At the point when she becomes medically stable, a dilemma is encountered. How could we safely discharge this patient back to the street where she insists on going “if,” as she says, “you won’t let me stay here?” It’s cold outside, and Helen is barely ambulatory, with some signs of dementia. Follow-up self-care would require daily insulin injections and finger sticks for glucose monitoring. While the patient claims ability to do so, the attending isn’t convinced. 

Ethics is consulted, and Jonathan convenes a multi-disciplinary care meeting, including the patient. Consensus eventually is reached on a discharge plan. Helen agrees to go to a homeless shelter with a clinic. 

However, after leaving the hospital, the cab driver lets her off at a downtown intersection instead, as directed by his rider. It is a blustery and frigid winter day. Helen is wearing the thin autumn coat and sandals she had been wearing upon admission. A newspaper journalist happens to stop at the intersection where Helen stands shivering, and notes her hospital bracelet. He rolls down the window and asks if Helen is okay. She mutters that City Hospital left her off here to die. The journalist calls 911, and then makes a call to the hospital operator asking to speak with someone in Ethics. 

When Jonathan receives this page and phone call, what should he say, or not say, to the journalist, and how would he know?

Code of Ethics 

Ethics consultation, like any other professional practice in healthcare, requires professionalism of the consultant. Ethics consultants can either help or hurt those who request assistance. Sometimes even life and death hang in the balance, especially when it is unclear as to which of those two options would be the worse outcome for a critically ill patient. Always there is confidential information to be handled with care and in compliance with HIPAA rules. 

Ethics professionalism matters.

Until recently, healthcare ethics consultants familiarized themselves with the codes of ethics pertaining to other professions, but had none of their own. Jessica and Jonathan might have discerned successfully what they ought to do about their professional ethics dilemmas in the scenarios described. Now their decisions may also be guided by a code of ethics and responsibilities drafted specifically for healthcare ethics consultants.

The American Society for Bioethics and Humanities has posted A Code of Ethics and Professional Responsibilities for Healthcare Ethics Consultants as a downloadable document at http://asbh.org/publications/books. The document lists seven ethical responsibilities for healthcare ethics consultation (HCEC):

1. Be competent.
2. Preserve integrity.
3. Manage conflicts of interest and obligation.
4. Respect privacy and maintain confidentiality.
5. Contribute to the field.
6. Communicate responsibly.
7. Promote just healthcare within HCEC.

Each of these responsibilities is explained in the ASBH document, with illustrative examples provided. 

Applying the Code

In Jessica’s case, she might recuse herself from ethics consultation on grounds of #3, the need to manage conflicts of interest and obligation. One of her back-up consultant colleagues can be called upon to respond instead. 

Jonathan would be guided in his own ethics dilemma by responsibilities #4 and #6 especially, and possibly #7. The probably well-intended journalist may benefit from clarification of the situation with Helen; but any communications with him must be done responsibly, perhaps by a designated hospital spokesperson, and with HIPAA-protected privacy ensured both for the patient and her healthcare providers.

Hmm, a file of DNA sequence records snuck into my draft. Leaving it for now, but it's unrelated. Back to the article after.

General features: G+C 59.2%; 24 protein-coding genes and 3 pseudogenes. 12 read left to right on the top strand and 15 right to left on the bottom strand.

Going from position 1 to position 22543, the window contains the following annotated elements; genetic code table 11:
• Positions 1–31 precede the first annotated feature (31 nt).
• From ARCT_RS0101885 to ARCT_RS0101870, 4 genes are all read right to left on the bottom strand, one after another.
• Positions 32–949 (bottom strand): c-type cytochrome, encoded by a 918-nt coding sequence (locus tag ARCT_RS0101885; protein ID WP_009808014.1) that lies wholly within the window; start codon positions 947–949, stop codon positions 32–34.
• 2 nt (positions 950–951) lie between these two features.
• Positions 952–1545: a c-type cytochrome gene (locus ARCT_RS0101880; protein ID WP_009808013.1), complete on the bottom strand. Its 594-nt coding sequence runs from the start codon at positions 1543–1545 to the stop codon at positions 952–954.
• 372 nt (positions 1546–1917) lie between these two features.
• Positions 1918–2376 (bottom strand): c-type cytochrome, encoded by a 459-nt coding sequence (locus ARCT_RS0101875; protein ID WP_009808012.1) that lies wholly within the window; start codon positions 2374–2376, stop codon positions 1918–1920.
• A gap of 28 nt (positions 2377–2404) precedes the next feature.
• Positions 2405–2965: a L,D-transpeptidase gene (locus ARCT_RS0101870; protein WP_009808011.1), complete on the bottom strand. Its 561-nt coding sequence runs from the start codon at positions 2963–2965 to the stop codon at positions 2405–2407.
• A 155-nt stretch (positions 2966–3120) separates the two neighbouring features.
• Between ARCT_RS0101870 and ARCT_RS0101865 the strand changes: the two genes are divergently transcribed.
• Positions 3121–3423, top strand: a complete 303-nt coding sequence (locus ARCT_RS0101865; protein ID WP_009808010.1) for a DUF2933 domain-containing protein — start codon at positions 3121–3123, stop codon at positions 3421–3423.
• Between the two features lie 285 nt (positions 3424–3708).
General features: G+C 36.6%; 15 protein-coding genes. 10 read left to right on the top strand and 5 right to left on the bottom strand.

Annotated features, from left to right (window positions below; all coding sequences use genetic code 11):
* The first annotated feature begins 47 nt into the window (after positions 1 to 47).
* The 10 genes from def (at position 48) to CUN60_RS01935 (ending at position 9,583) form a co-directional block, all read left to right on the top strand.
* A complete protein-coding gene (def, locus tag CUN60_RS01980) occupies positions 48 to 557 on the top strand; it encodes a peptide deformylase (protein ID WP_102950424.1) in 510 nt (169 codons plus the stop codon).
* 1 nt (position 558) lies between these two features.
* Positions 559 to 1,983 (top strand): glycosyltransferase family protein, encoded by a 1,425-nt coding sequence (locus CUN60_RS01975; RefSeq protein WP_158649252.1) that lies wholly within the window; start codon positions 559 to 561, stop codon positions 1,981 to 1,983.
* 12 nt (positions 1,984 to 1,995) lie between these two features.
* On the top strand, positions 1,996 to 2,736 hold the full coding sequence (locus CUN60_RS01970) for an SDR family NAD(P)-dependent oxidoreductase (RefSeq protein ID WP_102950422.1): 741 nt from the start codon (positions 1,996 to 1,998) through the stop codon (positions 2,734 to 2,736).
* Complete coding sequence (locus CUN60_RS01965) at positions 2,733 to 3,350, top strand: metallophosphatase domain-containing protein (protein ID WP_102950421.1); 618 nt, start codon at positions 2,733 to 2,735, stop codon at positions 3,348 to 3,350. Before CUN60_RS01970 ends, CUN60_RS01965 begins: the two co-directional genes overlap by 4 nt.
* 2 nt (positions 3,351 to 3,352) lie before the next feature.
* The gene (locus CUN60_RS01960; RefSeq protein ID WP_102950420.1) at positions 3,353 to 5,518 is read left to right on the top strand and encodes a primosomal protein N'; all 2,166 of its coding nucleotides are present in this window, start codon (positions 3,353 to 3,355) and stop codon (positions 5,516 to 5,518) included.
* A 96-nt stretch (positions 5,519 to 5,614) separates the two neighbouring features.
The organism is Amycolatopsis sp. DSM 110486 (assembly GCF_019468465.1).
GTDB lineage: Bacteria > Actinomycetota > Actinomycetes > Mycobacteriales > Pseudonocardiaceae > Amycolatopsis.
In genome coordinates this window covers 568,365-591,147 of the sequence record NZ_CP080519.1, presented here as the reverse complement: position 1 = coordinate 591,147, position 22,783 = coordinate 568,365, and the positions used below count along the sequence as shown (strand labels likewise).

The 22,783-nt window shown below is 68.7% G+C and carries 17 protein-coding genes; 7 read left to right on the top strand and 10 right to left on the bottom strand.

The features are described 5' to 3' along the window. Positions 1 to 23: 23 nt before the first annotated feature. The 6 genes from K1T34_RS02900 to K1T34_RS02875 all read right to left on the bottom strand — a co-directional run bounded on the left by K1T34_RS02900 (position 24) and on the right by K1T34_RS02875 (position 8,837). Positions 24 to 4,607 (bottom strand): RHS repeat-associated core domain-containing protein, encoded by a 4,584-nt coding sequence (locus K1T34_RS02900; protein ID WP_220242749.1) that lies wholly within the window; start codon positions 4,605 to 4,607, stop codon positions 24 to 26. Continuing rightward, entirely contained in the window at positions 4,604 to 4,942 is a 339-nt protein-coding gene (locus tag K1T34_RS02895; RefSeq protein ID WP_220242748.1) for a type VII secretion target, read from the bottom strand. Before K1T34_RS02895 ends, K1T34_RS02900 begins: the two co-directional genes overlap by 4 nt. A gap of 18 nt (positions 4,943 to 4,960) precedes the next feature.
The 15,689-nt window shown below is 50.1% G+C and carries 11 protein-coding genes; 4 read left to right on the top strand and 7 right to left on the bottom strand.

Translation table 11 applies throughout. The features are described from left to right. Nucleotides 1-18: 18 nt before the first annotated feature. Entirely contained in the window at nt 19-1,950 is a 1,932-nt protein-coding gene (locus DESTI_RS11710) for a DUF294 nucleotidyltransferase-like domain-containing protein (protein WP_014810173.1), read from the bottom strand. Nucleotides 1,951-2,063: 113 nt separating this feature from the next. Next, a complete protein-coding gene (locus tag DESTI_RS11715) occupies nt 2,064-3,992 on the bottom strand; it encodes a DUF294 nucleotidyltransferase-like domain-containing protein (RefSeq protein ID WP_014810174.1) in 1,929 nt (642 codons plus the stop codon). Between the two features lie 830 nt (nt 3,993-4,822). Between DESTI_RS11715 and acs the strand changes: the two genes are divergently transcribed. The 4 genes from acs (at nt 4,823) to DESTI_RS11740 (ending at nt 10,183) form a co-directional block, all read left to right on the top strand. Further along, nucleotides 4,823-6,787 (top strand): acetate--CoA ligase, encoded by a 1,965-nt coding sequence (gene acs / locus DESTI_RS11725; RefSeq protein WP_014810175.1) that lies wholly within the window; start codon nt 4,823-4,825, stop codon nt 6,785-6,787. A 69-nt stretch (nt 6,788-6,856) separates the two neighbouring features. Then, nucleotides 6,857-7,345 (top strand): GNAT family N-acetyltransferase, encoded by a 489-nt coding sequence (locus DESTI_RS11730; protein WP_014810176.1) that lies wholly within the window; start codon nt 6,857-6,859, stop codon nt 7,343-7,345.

Center for Practical Bioethics personnel contributed to the development and publishing of the ASBH Code of Ethics and Professional Responsibilities for Healthcare Ethics Consultants. It is currently being utilized in hospitals in Kansas City and elsewhere for professional performance improvement toward the goal of excellence in ethics consultation.


Tarris Rosell, PhD, DMin, is the Rosemary Flanigan Chair at the Center for Practical Bioethics. He also serves as Co-Chair of the Hospital Ethics Committee and Director of the Ethics Consultation Team at the University of Kansas Hospital.

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Tuesday, January 26, 2016

New Program Will Bring Advance Care Planning to African-American Faith Communities

Richard Payne, MD

Participating Congregations in Atlanta, Chicago, Dallas, Houston, Kansas City, Philadelphia and West Palm Beach 


African Americans die at excessive levels from chronic disease1 yet use only eight percent of hospice services nationally.2 Advance care planning – the process of communicating with a healthcare agent about the care they would want if unable to speak for themselves – and increased use of hospice services could greatly improve quality of life for one of the most vulnerable populations in America, elderly African Americans. 

A new project funded by the John and Wauna Harman Foundation and others will enable the Center for Practical Bioethics to implement a two-year program working with African American faith communities and community collaborators (i.e., hospices) in four cities to increase advance care planning and use of hospice services. Cities include Atlanta, Chicago, Dallas,  Kansas City, Philadelphia, and West Palm Beach.

The rationale for the program is rooted in American history and culture. Many African Americans distrust our healthcare system – which once practiced segregation, involuntary sterilization and unethical research practices – and are understandably reluctant to engage in a process that they perceive could put them at greater risk of being underserved. African Americans are also markedly more religious than the U.S. population and more reliant on faith leaders to help them make healthcare decisions.